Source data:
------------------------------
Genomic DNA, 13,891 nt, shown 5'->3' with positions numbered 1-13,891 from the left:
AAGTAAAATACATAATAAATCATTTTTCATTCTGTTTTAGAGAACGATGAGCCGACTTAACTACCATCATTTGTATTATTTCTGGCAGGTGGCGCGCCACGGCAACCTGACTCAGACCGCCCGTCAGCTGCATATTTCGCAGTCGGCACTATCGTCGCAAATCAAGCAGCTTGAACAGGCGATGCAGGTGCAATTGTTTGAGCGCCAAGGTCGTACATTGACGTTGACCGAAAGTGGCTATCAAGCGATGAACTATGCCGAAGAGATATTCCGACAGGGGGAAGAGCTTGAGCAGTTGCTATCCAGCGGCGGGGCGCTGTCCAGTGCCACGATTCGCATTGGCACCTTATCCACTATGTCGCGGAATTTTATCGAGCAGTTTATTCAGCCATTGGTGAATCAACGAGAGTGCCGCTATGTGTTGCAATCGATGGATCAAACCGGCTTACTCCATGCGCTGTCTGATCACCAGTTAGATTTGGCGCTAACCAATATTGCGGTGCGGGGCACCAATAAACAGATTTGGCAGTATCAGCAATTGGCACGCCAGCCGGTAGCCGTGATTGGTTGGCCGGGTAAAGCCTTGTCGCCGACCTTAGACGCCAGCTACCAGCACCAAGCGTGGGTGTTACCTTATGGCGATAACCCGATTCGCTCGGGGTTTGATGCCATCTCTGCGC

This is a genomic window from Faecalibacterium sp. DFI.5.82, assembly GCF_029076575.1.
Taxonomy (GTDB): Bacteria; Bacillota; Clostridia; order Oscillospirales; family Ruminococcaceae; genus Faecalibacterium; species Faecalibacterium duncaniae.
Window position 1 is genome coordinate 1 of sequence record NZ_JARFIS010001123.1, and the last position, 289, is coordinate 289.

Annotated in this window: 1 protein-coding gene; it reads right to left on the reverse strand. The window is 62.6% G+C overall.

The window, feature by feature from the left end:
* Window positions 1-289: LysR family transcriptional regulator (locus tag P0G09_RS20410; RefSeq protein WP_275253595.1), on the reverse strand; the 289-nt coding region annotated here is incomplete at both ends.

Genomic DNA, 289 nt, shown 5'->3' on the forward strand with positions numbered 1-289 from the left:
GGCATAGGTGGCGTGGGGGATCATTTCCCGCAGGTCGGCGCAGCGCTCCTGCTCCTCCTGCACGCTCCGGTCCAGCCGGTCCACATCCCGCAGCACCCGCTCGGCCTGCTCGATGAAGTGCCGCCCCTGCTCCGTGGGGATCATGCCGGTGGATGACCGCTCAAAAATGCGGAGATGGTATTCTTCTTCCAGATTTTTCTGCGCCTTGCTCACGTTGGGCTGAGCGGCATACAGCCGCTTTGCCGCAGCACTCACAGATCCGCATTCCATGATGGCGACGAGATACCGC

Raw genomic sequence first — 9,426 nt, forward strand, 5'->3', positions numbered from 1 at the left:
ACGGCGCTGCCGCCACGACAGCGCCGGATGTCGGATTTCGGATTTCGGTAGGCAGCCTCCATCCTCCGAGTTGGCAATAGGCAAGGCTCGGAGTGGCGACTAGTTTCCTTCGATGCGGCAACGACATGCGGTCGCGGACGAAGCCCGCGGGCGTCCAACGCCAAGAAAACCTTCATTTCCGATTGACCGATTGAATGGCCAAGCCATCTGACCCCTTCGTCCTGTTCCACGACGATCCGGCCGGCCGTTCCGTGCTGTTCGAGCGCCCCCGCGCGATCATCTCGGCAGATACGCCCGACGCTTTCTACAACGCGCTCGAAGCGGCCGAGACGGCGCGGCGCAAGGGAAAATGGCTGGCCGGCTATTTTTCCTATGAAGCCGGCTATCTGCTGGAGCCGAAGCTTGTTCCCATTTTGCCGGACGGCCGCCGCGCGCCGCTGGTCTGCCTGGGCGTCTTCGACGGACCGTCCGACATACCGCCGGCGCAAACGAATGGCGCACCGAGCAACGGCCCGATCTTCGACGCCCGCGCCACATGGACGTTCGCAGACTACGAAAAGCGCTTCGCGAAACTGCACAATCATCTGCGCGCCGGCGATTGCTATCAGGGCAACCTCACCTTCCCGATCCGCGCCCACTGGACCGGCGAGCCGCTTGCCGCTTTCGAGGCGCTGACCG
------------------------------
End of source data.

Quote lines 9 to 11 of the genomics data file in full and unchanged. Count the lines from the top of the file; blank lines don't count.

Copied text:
Genomic DNA, 289 nt, shown 5'->3' on the forward strand with positions numbered 1-289 from the left:
GGCATAGGTGGCGTGGGGGATCATTTCCCGCAGGTCGGCGCAGCGCTCCTGCTCCTCCTGCACGCTCCGGTCCAGCCGGTCCACATCCCGCAGCACCCGCTCGGCCTGCTCGATGAAGTGCCGCCCCTGCTCCGTGGGGATCATGCCGGTGGATGACCGCTCAAAAATGCGGAGATGGTATTCTTCTTCCAGATTTTTCTGCGCCTTGCTCACGTTGGGCTGAGCGGCATACAGCCGCTTTGCCGCAGCACTCACAGATCCGCATTCCATGATGGCGACGAGATACCGC

Raw genomic sequence first — 9,426 nt, forward strand, 5'->3', positions numbered from 1 at the left: